Americans Return to Guadalcanal, This Time to Face Beijing

Americans Return to Guadalcanal, This Time to Face Beijing

The marines had gathered at a pink marble war memorial in Honiara, the Solomon Islands capital, at the end of a three-month Pacific island tour with an Australian naval fleet. “It strengthens our relations with these countries ahead.”

Pacific Pushback
Four Australian warships left Townsville in June for voyages of 2-3 months, touring island states to strengthen ties and joining international exercises in Hawaii.

Note: Lines show countries and ports on itinerary, not actual routes.

Source: Australian Defense Ministry

Today’s contest is taking shape around China, its expanding military and its ambitious use of loans and aid to gain influence around the globe. Beijing has made commitments in the past year in the Pacific that, if realized, would make it the region’s second-largest donor after Australia.

Chinese navy ships regularly brush up against U.S. allies in the region. A Chinese missile-tracking ship docked in Fiji the same day the Australian Navy visited in June, while a Chinese Navy hospital ship was doing rounds of the region. Last year a Chinese spy ship was spotted off Australia’s northeast coastline during a U.S.-Australia naval exercise.

“Being here shows the commitment in the clearest possible way of the U.S. and allies to this region,” said Marines Capt. Charles Jedlicka, one of around 50 Marines who joined Australia’s largest warship, the HMAS Adelaide, on the tour of the Pacific, where China’s presence is becoming more visible.

Papua New Guinea in June became the first Pacific country to sign up to China’s One Belt One Road, an initiative to build a global network of ports, railways, roads and pipelines. Chinese companies have helped redevelop a port and airport in the second largest city, Lae.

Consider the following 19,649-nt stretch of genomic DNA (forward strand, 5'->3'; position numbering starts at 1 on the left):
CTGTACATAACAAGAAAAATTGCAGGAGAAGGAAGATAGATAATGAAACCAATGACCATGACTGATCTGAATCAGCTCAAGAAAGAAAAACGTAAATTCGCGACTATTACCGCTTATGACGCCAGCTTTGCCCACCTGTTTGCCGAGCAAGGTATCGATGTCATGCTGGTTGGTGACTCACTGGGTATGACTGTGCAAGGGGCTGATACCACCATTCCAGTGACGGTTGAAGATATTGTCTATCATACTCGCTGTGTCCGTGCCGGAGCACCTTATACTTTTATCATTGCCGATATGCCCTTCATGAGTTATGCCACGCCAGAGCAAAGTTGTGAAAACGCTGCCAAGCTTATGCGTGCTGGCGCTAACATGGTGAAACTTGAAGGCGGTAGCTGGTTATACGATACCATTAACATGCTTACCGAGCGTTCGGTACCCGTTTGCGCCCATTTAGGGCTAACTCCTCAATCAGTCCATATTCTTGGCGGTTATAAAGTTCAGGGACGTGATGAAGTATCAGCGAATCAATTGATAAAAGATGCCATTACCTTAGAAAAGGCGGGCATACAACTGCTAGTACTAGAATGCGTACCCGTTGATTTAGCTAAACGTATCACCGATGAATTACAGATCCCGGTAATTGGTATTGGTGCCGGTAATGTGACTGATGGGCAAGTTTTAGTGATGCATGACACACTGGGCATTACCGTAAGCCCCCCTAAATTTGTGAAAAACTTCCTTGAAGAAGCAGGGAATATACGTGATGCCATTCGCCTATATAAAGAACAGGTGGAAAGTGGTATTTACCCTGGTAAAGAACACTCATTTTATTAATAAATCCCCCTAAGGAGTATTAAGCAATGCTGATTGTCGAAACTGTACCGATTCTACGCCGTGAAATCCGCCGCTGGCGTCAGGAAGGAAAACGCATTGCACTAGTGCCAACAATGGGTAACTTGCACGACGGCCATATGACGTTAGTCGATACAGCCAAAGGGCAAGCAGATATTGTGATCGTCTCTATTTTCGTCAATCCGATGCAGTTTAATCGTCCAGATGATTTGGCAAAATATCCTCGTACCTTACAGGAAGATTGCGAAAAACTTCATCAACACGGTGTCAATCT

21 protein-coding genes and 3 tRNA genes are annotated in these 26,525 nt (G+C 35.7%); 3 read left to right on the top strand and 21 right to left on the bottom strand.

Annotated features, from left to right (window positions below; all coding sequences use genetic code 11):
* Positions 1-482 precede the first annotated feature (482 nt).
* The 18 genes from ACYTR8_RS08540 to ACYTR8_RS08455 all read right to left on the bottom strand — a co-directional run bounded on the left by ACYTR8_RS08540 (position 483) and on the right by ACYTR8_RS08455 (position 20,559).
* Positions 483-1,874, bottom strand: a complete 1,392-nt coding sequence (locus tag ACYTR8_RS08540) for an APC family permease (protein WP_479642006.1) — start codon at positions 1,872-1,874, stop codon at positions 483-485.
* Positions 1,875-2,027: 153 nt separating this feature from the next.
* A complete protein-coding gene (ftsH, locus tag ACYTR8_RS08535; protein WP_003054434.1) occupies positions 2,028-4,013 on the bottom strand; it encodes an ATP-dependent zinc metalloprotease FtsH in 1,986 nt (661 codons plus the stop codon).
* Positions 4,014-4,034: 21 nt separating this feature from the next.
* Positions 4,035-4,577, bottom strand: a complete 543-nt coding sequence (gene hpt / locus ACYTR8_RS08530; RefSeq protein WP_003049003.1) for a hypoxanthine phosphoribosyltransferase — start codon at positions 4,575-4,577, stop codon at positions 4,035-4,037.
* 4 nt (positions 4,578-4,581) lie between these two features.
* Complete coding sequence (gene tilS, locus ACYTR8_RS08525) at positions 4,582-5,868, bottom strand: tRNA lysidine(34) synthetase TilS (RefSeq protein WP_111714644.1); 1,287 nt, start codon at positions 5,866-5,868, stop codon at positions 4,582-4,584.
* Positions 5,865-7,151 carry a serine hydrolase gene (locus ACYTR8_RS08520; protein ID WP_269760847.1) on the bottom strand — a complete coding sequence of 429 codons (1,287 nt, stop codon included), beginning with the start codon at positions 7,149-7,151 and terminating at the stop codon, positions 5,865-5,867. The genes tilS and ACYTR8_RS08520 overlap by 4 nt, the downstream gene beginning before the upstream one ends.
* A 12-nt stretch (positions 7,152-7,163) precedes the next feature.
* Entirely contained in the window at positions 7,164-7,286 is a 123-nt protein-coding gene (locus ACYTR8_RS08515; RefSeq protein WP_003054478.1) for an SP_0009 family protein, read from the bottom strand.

Port investments are seen by security analysts as potential opportunities for Chinese military expansion in the region. Last year, Sri Lanka’s government, unable to repay a Chinese loan for a port, granted a Chinese company a 99-year lease on the facility.

Islands of Influence
Australia, the U.S. and other allies are ramping up efforts to counter China’s rising clout in the South Pacific.

The Australian missile frigate HMAS Toowoomba arrives in the Solomon Islands capital Honiara as dock workers and an aid official watch. Faced with China’s rising South Pacific influence, Australia and the U.S. are pushing back through stepped-up military and diplomatic contact with small island nations.

Rob Taylor/The Wall Street Journal

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The Pentagon, in an annual report on China, predicted Beijing would “seek to establish additional military bases in countries with which it has a longstanding friendly relationship and similar strategic interests, such as Pakistan”—another country dogged by debts from a Chinese-financed building spree.